Don’t ignore it because: It could be an infection or a foreign body in your chest, or, it could be a benign or malignant tumour, says Dr Gill, so it’s best to get an X-ray to rule these out. If you have breathing difficulties when lying down, it could be a sign of heart failure, in which case you must get immediate medical attention.

Most likely cause:
anxiety, piles, IBS (Irritable Bowel Syndrome) or anal fissures. The pain, explains Dr Gill, could be from haemorrhoids/piles, IBS, a muscle spasm caused by anxiety, or anal fissures caused by hard stools.

Don’t ignore it because: If the pain is accompanied by a change in bowel habits – either frequency or consistency – and you notice blood in your stools, it might be a sign of a tumour, says Dr Gill.

Most likely cause:
Tension headaches. Tension headaches are common, says Dr Gill. If you have a family history of migraines, it’s likely a genetic problem. Certain foods like alcohol, coffee and chocolate, which contain tyramine that dilates the blood vessels, can also induce headaches.

Don’t ignore it because: Your doctor should exclude an aneurysm, says Dr Gill. If your headache is accompanied by nausea when you wake up, and gets better as the day progresses, it could be a sign of a brain tumour. A CT scan should be able to determine if the headache is indeed due to a tumour.

Most likely cause:
Viral infection. If you’ve recently suffered a viral infection, the fatigue could be due to this. And this kind of fatigue can take up to six months to pass, Dr Gill explains.

Don’t ignore it because: The fatigue could be due to anaemia. It could also be a sign of hypothyroidism, or renal problems that can lead to renal failure.

Most likely cause:
sexually transmitted infection, candida or bacterial vaginosis. If your discharge is smelly, blood-stained or coloured, or is accompanied by an itch, you could be suffering from a sexually transmitted infection, candida or bacterial vaginosis. It could also be an infection from a retained tampon, says Dr Gill.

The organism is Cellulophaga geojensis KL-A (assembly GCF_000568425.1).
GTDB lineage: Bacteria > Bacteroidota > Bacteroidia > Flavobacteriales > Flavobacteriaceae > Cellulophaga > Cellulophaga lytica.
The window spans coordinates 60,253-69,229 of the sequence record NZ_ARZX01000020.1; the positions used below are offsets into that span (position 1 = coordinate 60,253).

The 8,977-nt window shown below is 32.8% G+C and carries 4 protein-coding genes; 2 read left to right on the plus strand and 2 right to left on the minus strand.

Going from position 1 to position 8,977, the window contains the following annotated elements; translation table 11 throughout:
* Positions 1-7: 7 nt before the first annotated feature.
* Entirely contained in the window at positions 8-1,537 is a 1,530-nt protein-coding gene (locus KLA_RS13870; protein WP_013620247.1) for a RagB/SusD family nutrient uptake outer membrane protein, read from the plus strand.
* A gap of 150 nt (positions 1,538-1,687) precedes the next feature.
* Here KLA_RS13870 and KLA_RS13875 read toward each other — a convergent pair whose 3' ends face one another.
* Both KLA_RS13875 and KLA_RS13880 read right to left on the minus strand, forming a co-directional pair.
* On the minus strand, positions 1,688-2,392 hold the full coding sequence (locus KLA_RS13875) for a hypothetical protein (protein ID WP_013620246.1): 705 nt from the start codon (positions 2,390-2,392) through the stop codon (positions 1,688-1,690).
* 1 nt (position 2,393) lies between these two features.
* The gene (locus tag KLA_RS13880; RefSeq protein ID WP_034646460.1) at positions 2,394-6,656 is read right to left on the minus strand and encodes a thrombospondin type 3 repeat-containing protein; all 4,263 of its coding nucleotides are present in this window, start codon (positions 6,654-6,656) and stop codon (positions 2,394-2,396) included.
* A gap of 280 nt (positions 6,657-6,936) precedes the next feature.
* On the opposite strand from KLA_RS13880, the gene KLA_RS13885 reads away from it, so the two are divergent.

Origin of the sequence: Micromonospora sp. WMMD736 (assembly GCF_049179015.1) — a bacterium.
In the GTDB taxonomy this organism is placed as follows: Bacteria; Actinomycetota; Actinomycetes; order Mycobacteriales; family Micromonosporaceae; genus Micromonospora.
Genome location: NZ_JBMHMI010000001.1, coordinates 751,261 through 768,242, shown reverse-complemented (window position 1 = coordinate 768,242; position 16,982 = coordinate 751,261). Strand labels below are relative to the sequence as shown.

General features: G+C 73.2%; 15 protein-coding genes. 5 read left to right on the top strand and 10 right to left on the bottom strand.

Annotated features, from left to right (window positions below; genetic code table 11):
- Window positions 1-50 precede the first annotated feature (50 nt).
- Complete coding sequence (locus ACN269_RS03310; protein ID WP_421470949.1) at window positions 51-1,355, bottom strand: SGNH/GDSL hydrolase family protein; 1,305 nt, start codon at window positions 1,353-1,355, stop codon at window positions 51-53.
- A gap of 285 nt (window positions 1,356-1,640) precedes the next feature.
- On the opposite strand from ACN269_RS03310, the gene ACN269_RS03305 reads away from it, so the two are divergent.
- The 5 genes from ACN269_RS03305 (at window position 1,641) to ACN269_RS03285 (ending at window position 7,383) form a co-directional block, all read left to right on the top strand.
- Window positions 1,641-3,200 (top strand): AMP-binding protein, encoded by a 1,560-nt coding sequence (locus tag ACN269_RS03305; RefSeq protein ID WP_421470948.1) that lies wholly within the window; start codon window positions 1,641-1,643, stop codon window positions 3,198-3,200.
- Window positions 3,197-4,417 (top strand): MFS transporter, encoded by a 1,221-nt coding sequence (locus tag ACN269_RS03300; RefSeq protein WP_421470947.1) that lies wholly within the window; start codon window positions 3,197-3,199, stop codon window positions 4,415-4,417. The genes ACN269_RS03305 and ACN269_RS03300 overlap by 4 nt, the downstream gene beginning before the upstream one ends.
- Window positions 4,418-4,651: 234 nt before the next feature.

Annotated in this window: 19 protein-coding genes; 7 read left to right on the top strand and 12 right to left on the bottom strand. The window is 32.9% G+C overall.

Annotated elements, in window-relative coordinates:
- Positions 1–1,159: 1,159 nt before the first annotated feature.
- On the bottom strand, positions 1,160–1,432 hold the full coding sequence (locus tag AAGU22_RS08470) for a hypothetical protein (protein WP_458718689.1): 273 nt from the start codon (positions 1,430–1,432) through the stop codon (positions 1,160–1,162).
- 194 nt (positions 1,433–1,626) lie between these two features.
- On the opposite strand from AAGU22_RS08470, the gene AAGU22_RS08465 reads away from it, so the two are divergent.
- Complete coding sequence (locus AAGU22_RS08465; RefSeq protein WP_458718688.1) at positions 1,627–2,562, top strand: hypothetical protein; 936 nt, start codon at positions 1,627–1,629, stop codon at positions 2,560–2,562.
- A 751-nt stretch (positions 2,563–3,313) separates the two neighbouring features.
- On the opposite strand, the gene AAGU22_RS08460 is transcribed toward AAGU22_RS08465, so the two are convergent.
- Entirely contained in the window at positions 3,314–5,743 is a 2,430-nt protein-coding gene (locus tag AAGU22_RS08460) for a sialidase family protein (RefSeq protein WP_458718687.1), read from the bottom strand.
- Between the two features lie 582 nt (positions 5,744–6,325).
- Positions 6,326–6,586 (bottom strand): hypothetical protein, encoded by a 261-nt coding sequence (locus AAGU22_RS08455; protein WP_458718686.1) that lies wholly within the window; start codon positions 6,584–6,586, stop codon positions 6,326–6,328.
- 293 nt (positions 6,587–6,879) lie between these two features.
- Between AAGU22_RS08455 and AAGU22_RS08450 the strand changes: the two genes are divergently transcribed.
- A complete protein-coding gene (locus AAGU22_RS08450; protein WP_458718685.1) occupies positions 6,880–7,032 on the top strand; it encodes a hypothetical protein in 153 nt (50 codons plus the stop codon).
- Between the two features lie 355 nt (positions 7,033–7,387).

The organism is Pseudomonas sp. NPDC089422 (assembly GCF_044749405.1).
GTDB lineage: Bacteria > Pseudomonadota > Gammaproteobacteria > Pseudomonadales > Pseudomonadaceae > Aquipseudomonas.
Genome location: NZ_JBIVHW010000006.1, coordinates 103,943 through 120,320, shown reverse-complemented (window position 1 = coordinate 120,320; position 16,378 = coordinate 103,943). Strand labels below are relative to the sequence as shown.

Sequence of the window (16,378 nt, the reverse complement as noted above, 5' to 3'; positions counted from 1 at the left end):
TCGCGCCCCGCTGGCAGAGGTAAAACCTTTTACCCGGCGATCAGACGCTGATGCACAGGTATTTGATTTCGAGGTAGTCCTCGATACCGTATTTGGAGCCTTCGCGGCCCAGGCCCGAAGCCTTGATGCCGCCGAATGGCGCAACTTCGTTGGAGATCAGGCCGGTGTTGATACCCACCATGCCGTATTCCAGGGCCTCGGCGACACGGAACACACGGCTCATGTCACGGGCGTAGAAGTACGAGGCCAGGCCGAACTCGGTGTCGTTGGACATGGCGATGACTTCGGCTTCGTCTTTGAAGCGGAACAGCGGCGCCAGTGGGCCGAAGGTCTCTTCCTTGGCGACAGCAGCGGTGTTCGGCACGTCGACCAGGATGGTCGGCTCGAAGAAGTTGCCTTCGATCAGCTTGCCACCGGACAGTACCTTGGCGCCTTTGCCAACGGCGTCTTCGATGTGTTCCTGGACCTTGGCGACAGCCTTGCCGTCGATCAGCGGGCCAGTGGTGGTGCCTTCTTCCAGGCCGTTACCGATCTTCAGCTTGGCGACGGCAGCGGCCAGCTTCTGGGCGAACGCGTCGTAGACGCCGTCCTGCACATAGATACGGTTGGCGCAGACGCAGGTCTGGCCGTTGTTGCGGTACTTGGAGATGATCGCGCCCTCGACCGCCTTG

Don’t ignore it because: In postmenopausal women, the unusual discharge could be a symptom of endometrial cancer.

Most likely cause:
poor blood circulation or injury to a nerve. You experienced weakness or numbness in one side of your body – it lasted less than an hour, but you thought nothing of it. You could have been standing still for too long or you’d remained in the same posture for quite a while.

Don’t ignore it because: This might have been a transient ischaemic attack, says Dr Gill, a minor stroke that warns of an impending stroke within days, weeks or months. See your doctor quickly – a CT scan will reveal if a minor stroke did indeed occur.

Dr Shiv Gill is a general practitioner at My Health Partners Medical Clinic. The clinic is located at 25D Lorong Liput, (S)277735; opening hours Mondays to Fridays 9.00am – 4.30pm and 9.00am -1.00pm on Saturdays, closed on Sundays & certain Public Holidays. The clinic’s evening hours are: Mondays & Wednesdays from 7.00pm – 9.00pm. Call 6469 9116 or visit the clinic’s website for more information.

Dr Choo Chee Yong is a consultant at the Department of Anaesthesia, Changi General Hospital. Find out more about the medical services offered by the department at its website. To arrange for an appointment, call 6321 4377.

This article was originally published in SimplyHer June 2011.